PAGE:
Harry Potter and the Cursed Child
Rating : 2.5 cookies
I was so excited about reading this play, since we no longer live in London, and can’t go and see it. Also, there’s something about reading plays that I enjoy. It must be because I’ve not worked as an actor for so long. Whatever the case, when I marched up to the till to pay for the two copies that we picked at our local bookshop, I had great expectations.
Of course I knew that the play wouldn’t be like the books. JK Rowling wasn’t involved in writing. She’d merely approved the story, which was of course based on that 19 years later epilogue. However as a Potterhead, I was more than willing to read this book in one sitting, devouring every stage direction and piece of dialogue. 308 pages? No, problem, I’ve read books slightly longer than that in half a day.
Then last night, I threw the book against the wall and gave myself a time out.
So let’s break this down… I’m trying not to spoil the play, but there are things that I have to mention. Please read at your own discretion.
The best thing of reading the play is being able to go back to Hogwarts, and the wonderfully built world of JK Rowling’s Harry Potter, and experiencing the life of those characters all grown up.
One of the things I liked the best was that Jack Thorne and John Tiffany don’t shy away from making the lives of the characters uncomfortable and straight down complicated. The relationships are given more than just a shake down, they’re thrown into tumult for the sake of the plot, and though at times it made me hate certain characters, the portrayal was on point with some relationships between parents and their children.
Revisiting the wonderfully built world of Harry Potter. Yes, I know this is the first thing on my Pro’s list. The problem with revisiting the world is that it’s not under the watchful eye of JK Rowling. Jack Thorne and John Tiffany wrote the play, and though I’m not going to complain about the length or anything like that, it’s missing Rowling’s magic touch. Perhaps my problem is with the format, and the constrictions of time and space imposed by it, the truth is that it wasn’t as much fun to read this as it was to read the previous seven books.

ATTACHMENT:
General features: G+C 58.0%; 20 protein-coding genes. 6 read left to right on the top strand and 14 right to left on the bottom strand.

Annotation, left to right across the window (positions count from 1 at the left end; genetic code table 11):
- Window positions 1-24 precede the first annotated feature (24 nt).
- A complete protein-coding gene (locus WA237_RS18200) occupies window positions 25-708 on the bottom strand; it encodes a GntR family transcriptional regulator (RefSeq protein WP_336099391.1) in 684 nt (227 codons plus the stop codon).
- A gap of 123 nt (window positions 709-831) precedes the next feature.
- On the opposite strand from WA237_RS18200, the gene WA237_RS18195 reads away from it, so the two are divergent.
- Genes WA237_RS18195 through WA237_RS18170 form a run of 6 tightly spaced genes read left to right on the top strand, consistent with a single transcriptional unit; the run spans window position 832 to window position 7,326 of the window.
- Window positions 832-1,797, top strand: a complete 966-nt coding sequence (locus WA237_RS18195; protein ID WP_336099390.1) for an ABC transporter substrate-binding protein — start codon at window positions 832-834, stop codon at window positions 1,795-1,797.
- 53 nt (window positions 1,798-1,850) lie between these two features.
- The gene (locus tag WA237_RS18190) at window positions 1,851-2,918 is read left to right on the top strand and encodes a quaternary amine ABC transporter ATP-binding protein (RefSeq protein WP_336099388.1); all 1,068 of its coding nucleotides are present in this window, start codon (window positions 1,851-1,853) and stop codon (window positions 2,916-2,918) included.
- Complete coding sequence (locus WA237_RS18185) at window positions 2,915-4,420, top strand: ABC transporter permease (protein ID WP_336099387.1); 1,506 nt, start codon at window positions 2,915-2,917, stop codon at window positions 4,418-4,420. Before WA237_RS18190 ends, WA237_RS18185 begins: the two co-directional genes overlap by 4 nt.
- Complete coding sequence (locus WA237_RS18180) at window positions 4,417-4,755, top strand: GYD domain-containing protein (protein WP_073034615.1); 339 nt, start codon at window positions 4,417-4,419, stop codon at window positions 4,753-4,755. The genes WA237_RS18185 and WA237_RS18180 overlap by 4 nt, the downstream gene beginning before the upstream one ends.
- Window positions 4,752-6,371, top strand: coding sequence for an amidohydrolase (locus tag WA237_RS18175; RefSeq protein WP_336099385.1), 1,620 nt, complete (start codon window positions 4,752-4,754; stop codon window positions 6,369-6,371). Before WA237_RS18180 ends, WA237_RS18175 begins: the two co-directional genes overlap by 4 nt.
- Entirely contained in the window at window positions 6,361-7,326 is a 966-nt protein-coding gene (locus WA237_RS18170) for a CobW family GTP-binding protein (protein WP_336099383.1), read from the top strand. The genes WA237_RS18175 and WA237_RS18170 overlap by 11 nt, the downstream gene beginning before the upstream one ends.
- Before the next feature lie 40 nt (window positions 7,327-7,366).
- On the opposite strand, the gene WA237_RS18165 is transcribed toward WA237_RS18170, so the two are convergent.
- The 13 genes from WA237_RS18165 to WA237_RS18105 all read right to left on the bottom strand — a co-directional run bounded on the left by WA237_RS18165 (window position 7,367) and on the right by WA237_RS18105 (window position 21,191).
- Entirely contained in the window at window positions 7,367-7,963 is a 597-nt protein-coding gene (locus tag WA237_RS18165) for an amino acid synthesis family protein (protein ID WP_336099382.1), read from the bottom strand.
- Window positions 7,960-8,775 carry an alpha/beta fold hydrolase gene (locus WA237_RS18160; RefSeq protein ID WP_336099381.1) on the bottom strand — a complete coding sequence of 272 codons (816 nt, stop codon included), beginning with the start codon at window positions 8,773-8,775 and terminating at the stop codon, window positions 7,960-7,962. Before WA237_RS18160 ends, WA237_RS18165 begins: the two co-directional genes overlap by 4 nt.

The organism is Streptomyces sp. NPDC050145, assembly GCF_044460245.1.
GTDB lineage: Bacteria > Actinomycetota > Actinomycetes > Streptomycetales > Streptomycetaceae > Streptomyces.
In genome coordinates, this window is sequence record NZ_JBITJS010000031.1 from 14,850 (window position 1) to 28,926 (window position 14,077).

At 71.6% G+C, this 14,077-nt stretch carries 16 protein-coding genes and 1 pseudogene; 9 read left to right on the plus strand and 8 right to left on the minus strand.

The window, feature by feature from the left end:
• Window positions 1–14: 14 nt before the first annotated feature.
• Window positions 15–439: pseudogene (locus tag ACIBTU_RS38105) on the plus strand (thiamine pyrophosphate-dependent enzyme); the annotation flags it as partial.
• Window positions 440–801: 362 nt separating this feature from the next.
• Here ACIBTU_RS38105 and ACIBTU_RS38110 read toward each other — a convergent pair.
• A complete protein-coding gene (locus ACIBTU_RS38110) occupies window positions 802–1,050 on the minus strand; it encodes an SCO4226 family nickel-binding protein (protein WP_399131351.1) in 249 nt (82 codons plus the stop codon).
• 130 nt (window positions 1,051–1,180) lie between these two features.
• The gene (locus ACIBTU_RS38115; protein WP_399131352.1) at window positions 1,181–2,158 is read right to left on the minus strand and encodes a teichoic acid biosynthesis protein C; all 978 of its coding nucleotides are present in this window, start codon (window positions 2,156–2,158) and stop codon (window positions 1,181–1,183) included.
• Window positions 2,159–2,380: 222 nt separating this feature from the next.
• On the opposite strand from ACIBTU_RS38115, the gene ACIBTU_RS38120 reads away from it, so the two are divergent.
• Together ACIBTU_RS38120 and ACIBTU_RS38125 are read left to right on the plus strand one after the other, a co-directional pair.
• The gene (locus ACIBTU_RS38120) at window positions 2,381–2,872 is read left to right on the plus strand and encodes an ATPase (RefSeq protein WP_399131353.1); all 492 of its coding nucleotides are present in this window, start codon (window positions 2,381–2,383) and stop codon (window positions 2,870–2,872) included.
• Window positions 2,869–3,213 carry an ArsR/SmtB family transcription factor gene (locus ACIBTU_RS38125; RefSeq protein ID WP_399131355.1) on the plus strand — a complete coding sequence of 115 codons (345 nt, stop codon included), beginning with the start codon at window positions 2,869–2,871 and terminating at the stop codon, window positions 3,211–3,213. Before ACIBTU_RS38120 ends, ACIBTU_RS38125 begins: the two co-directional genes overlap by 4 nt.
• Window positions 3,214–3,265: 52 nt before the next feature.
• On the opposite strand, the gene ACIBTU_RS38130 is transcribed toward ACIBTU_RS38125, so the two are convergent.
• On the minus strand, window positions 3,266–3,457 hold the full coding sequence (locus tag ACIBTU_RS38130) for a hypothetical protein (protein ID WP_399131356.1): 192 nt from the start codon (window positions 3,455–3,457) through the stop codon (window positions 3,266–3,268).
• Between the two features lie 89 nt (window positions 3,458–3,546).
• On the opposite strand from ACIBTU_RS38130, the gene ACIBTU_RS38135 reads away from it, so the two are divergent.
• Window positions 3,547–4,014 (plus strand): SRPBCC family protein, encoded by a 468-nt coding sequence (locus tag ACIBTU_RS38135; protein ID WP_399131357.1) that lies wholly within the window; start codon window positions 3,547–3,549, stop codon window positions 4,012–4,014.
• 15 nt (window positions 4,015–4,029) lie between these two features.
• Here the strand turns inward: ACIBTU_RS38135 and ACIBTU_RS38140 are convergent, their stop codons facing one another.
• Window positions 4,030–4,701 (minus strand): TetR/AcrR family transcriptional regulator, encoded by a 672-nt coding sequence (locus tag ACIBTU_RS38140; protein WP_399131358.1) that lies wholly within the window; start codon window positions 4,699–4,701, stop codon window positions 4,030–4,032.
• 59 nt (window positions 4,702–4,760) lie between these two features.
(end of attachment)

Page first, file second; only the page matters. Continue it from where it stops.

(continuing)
The dialogue at times was a bit confusing. I wonder for more than half of the book if we were getting mixed signals from one of the characters. I was convinced the way the dialogue was written, that two of the characters were totally in love and we would have a big reveal at the end of the play. That never materialized. Instead the playwrights went with a more traditional route which I have to admit left me disappointed.
One of the key plot points seems to materialize out of thin air, without enough backstory to support it.
Ron Weasley’s character is reduced to just being comic relief, like in the first few movies, when we all know he was much more than the funny guy out of the three main characters.
The playwrights seem to conveniently forget about all the other Potter and Weasley children and they’re not mentioned but a few times at the very beginning and then poof.
There are brilliant moments, moments that will make you tear up. However, those moments are few and far between. Also they are moments which evoke strong feelings because we’re too familiar with them, as they were part of the story in the seven books.
Harry Potter and the Cursed Child has a strong foundation built by JK Rowling over the course of more than a decade. However, it falls flat when compared to the previous masterfully entwined stories.